Addressing inclusivity in the spatial and social impacts of COVID-19 on the self-employed in the UK

  • Researchers: Dr Darja Reuschke (University of Southampton)
  • Research partners: Prof Andrew Henley (Cardiff University); Prof Elizabeth Daniel (Open University)
  • Funding body: UK Research Innovation (UKRI) and Economic and Social Research Council (ESRC)
  • Project status: Current

The UK's flexible labour market model has produced high levels of self-employment. The self- employed are predominant in those sectors most hit by shutdown and distancing measures. This study is to provide a systematic identification and understanding of the disparate spatial, social and economic impacts of COVID-19 on the self-employed in the UK using secondary analysis of nationally representative UK survey data and qualitative interviews with self-employed people focussing on coping strategies and experiences with the Self-employed Income Support Scheme.

This study will provide a systematic identification and understanding of the disparate spatial, social and economic impacts of COVID-19 on the self-employed in the UK. We will produce a series of reports that will be made available widely to inform small business and self-employed stakeholders and the public on the impact of the crisis on the self-employed – an important element of the UK economy. The first milestone, during the first three months of the project, is a report on what happened to the self-employed during the first two month of lockdown. Using a sample of almost 1,500 self-employed individuals, this report will focus on the impact on their earnings and hours worked. A second milestone, after six months into the project, will be reports on the spatial impact on self-employment and on the uptake and impact of the Self-employment Income Support Scheme. A third milestone, after 12 months, is a publication of findings on the resilience of the UK self-employed with a special focus on gender. In the last six months of the project, we will summarise findings from interviews with the self-employed. The fourth milestone will be a report on how the self-employed coped with the economic shock caused by the coronavirus outbreak. We will also organise a conference with participants, both from the UK and internationally, to discuss our findings and their consequences for policy. A final report will summarise recommendations for economic policy, regionally and nationally, informed by our findings and inputs from experts in the field. The project will be funded until the 7th January 2022.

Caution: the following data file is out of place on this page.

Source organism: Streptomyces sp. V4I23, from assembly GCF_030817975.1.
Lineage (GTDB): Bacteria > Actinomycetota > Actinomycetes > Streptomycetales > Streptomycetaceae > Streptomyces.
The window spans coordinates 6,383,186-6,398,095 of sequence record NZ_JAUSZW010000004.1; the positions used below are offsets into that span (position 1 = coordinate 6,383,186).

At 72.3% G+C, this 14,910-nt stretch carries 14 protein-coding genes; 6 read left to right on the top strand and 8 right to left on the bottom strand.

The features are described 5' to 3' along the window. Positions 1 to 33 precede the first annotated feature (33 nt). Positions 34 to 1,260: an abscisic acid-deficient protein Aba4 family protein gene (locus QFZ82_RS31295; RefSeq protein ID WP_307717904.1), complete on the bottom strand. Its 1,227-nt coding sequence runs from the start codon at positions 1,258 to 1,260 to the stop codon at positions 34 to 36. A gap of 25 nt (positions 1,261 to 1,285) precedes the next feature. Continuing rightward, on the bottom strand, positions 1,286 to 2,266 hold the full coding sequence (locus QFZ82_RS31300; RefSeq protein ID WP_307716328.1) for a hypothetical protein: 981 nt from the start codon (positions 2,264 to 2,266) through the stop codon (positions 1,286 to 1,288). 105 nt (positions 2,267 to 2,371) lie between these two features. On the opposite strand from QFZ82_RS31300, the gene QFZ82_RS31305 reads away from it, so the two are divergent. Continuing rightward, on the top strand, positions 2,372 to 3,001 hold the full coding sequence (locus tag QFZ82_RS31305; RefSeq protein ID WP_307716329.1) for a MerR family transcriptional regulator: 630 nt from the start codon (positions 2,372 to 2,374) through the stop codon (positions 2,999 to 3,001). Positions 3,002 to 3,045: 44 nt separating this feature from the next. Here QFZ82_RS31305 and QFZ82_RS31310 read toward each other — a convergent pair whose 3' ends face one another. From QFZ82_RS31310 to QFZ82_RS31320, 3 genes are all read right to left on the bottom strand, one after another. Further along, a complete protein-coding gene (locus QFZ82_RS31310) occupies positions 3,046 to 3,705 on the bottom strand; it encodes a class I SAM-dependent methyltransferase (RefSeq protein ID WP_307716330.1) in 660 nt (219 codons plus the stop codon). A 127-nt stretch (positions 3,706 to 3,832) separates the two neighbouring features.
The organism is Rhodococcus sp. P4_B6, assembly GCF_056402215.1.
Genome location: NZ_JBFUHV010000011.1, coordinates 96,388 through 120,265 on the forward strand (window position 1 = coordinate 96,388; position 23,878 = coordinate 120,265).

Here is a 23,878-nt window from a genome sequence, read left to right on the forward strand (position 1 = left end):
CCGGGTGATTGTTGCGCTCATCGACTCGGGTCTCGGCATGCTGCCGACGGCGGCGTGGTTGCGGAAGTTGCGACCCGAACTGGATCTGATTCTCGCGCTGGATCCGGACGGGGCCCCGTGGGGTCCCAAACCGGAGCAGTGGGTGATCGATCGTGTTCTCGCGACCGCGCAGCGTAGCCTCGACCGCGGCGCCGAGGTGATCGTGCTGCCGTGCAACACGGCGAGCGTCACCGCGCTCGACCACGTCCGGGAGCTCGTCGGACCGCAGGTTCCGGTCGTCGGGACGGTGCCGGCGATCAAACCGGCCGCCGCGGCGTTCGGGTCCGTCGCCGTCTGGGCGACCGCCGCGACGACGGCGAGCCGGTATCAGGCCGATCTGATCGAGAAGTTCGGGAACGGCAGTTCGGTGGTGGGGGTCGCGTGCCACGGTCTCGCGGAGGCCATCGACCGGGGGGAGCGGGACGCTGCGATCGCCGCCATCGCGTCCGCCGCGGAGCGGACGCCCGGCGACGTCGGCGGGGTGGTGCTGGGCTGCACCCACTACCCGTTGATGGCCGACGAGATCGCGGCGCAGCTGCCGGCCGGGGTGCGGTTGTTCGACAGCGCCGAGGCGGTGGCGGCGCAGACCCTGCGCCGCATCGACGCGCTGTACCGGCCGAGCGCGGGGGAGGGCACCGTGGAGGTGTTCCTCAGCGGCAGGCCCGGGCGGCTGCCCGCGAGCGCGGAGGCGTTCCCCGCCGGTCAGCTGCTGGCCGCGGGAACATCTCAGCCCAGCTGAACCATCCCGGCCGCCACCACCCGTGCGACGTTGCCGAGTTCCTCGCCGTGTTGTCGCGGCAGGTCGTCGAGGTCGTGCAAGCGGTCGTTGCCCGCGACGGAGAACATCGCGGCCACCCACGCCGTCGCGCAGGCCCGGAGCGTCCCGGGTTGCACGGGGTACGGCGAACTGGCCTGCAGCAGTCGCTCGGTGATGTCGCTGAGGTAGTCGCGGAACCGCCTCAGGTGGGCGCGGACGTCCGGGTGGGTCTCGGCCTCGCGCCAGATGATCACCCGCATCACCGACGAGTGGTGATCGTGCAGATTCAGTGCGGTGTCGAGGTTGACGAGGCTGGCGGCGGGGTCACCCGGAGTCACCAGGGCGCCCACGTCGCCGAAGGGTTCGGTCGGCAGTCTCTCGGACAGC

More information

Please contact Darja Reuschke, d.reuschke@soton.ac.uk